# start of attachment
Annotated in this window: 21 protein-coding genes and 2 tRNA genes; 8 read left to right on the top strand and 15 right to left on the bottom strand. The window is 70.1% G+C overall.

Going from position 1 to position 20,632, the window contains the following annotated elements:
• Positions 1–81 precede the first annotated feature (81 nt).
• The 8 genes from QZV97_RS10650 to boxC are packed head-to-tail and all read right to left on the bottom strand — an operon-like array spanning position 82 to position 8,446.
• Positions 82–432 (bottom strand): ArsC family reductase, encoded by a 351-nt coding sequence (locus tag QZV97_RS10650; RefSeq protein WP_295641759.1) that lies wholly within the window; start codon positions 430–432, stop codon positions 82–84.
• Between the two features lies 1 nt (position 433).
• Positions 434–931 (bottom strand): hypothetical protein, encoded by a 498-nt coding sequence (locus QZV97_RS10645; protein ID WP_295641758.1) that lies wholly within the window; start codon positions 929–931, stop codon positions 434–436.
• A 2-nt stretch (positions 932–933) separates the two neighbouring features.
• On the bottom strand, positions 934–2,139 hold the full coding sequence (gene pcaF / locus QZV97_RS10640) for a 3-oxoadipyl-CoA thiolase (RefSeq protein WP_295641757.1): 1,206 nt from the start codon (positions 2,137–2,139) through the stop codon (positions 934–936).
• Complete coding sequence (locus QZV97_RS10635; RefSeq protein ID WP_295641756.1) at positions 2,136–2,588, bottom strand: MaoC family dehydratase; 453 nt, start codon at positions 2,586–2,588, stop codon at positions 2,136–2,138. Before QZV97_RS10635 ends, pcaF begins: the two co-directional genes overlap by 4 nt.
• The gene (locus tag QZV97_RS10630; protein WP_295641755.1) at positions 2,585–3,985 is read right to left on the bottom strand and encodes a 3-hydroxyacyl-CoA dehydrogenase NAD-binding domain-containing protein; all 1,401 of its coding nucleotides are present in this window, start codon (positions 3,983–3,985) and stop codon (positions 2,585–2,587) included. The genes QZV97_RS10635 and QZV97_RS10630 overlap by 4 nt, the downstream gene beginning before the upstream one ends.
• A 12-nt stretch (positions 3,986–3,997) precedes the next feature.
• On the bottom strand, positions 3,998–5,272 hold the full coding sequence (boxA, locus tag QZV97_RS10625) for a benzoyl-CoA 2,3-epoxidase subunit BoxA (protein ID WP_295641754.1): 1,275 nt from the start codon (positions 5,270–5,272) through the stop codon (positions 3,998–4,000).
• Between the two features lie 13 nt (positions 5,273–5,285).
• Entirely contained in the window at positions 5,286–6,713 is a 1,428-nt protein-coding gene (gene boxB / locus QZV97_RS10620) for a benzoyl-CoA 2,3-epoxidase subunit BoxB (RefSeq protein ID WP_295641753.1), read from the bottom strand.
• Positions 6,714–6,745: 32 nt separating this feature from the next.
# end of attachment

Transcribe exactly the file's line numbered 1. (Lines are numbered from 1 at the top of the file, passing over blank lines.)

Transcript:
Annotated in this window: 21 protein-coding genes and 2 tRNA genes; 8 read left to right on the top strand and 15 right to left on the bottom strand. The window is 70.1% G+C overall.